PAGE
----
Medial meniscus inflame

by Nathan Wei, MD, FACP, FACR

Nathan Wei is a nationally known board-certified rheumatologist and author of the Second Opinion Arthritis Treatment Kit. It's available exclusively at this website... not available in stores.

Click here: Second Opinion Arthritis Treatment Kit

When I first saw these keywords, I couldn’t figure out what they meant.

However, I finally realized that this was referring to inflammation of the medial meniscus... or quite possibly referring to problems that could cause pain in the region of the medial meniscus.

The meniscus, which is a piece of fibrocartilage, acts as a cushion between the femur and the tibia to diffuse the weight bearing forces transferred from the upper leg to the lower leg. The ability of the meniscus to spread out the force on the joint surfaces as one walks is important because it protects the hyaline articular cartilage covering the femur and the tibia from excessive wearing. Without the meniscus, the concentration of force into a small area on the articular cartilage would damage the surface, leading to osteoarthritis.

Also the meniscus helps with the stability of the knee joint.

The meniscus can become inflamed in a number of ways. The most common problem is when it becomes torn. The entire inner rim of the medial (inner) meniscus can be torn in what is called a bucket handle tear. The meniscus can also have a flap torn from the inner rim, or the tear can be a degenerative tear where a portion of the meniscus is frayed and torn in multiple directions.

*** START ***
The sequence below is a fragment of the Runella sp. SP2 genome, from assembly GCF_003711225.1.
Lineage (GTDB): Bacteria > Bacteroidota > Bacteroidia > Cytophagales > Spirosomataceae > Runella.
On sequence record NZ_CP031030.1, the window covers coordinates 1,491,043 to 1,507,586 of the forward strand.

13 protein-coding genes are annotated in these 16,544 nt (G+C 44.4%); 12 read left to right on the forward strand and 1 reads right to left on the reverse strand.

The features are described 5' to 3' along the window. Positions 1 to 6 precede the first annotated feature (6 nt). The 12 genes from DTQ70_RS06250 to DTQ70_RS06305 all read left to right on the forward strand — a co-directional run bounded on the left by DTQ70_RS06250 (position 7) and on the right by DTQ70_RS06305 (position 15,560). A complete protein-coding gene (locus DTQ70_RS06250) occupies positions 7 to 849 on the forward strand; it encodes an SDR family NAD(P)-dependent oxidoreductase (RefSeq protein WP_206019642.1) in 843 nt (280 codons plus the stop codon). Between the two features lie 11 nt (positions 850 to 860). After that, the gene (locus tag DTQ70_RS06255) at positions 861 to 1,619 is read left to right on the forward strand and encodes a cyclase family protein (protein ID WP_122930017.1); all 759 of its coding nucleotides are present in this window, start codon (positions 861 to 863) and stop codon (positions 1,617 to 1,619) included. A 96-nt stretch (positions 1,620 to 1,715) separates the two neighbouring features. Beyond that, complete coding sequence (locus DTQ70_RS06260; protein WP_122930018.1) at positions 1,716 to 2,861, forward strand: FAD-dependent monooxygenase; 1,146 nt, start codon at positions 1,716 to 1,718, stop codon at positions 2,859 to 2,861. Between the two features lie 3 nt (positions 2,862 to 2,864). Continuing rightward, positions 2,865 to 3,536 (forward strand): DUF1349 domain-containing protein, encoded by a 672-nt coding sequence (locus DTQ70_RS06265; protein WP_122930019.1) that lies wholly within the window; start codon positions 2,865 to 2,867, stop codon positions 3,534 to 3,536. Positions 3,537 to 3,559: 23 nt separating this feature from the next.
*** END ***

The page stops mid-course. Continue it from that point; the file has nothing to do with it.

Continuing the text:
Meniscus injuries can occur in any age group, but the causes are somewhat different for each age group. In younger people, the meniscus is tough and rubbery. Tears in the meniscus in patients under the age of thirty usually occur as a result of a forceful twisting injury.

In older people, the meniscus becomes degenerative and is much easier to tear. Meniscal tears in the older age group occur as a result of a fairly minor injury. Degenerative tears of the meniscus are commonly seen in osteoarthritis of the knee.

The most common problem caused by a torn meniscus is pain. The pain may be felt along the joint line where the meniscus is located or may be more vague and involve the whole knee. If the torn meniscus piece is large enough, locking may occur. Locking occurs when the fragment of torn meniscus gets caught and will not allow the leg to straighten completely.

Many types of arthritis can cause inflammation in and around the meniscus. Also, some people who have an extra fold of tissue inside the knee called a synovial plica, can have knee pain and inflammation that is sometimes confused for meniscus inflammation.

Diagnosis begins with a history and physical. An MRI scan is very good at showing the meniscus. Depending on the severity of the meniscus taer, it can be treated with conservative non-operative treatment... or it may require surgery.

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